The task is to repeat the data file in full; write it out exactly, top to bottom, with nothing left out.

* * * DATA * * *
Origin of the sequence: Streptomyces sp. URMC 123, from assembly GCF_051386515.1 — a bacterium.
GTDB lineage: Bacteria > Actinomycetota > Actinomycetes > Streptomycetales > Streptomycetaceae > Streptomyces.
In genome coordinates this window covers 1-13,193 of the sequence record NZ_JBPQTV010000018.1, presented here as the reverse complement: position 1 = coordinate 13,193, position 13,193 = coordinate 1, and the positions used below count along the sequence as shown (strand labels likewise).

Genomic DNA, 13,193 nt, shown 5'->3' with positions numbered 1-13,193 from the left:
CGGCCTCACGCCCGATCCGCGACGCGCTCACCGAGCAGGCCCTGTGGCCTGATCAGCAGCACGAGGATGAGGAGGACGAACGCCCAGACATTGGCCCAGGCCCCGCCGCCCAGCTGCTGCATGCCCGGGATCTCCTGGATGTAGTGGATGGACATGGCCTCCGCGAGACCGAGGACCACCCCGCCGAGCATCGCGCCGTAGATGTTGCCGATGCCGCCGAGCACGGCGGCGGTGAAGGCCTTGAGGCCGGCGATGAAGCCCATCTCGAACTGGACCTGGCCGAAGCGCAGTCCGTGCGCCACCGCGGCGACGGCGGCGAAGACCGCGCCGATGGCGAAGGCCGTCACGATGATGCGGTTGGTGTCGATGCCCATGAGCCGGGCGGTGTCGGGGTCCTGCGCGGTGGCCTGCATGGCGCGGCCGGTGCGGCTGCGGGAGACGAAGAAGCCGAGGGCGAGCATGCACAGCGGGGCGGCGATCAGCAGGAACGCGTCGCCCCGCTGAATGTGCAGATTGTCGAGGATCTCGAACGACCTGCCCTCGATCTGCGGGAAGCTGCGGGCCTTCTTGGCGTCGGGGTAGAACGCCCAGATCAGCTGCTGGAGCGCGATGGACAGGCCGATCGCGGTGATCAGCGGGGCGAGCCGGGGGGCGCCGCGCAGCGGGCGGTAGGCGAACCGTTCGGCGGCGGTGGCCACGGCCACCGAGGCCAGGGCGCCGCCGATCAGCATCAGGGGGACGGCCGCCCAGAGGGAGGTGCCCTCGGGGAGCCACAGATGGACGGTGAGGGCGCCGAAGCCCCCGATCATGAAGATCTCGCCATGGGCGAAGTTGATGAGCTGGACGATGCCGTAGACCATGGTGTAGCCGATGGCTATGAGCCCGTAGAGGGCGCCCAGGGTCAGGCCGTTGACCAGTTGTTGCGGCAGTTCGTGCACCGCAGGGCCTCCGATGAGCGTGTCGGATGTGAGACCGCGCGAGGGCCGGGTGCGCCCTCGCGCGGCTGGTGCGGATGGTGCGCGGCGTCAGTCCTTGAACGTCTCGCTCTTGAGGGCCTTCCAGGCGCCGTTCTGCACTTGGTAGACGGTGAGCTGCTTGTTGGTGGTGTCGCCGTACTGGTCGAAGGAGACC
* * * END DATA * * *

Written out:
Origin of the sequence: Streptomyces sp. URMC 123, from assembly GCF_051386515.1 — a bacterium.
GTDB lineage: Bacteria > Actinomycetota > Actinomycetes > Streptomycetales > Streptomycetaceae > Streptomyces.
In genome coordinates this window covers 1-13,193 of the sequence record NZ_JBPQTV010000018.1, presented here as the reverse complement: position 1 = coordinate 13,193, position 13,193 = coordinate 1, and the positions used below count along the sequence as shown (strand labels likewise).

Genomic DNA, 13,193 nt, shown 5'->3' with positions numbered 1-13,193 from the left:
CGGCCTCACGCCCGATCCGCGACGCGCTCACCGAGCAGGCCCTGTGGCCTGATCAGCAGCACGAGGATGAGGAGGACGAACGCCCAGACATTGGCCCAGGCCCCGCCGCCCAGCTGCTGCATGCCCGGGATCTCCTGGATGTAGTGGATGGACATGGCCTCCGCGAGACCGAGGACCACCCCGCCGAGCATCGCGCCGTAGATGTTGCCGATGCCGCCGAGCACGGCGGCGGTGAAGGCCTTGAGGCCGGCGATGAAGCCCATCTCGAACTGGACCTGGCCGAAGCGCAGTCCGTGCGCCACCGCGGCGACGGCGGCGAAGACCGCGCCGATGGCGAAGGCCGTCACGATGATGCGGTTGGTGTCGATGCCCATGAGCCGGGCGGTGTCGGGGTCCTGCGCGGTGGCCTGCATGGCGCGGCCGGTGCGGCTGCGGGAGACGAAGAAGCCGAGGGCGAGCATGCACAGCGGGGCGGCGATCAGCAGGAACGCGTCGCCCCGCTGAATGTGCAGATTGTCGAGGATCTCGAACGACCTGCCCTCGATCTGCGGGAAGCTGCGGGCCTTCTTGGCGTCGGGGTAGAACGCCCAGATCAGCTGCTGGAGCGCGATGGACAGGCCGATCGCGGTGATCAGCGGGGCGAGCCGGGGGGCGCCGCGCAGCGGGCGGTAGGCGAACCGTTCGGCGGCGGTGGCCACGGCCACCGAGGCCAGGGCGCCGCCGATCAGCATCAGGGGGACGGCCGCCCAGAGGGAGGTGCCCTCGGGGAGCCACAGATGGACGGTGAGGGCGCCGAAGCCCCCGATCATGAAGATCTCGCCATGGGCGAAGTTGATGAGCTGGACGATGCCGTAGACCATGGTGTAGCCGATGGCTATGAGCCCGTAGAGGGCGCCCAGGGTCAGGCCGTTGACCAGTTGTTGCGGCAGTTCGTGCACCGCAGGGCCTCCGATGAGCGTGTCGGATGTGAGACCGCGCGAGGGCCGGGTGCGCCCTCGCGCGGCTGGTGCGGATGGTGCGCGGCGTCAGTCCTTGAACGTCTCGCTCTTGAGGGCCTTCCAGGCGCCGTTCTGCACTTGGTAGACGGTGAGCTGCTTGTTGGTGGTGTCGCCGTACTGGTCGAAGGAGACC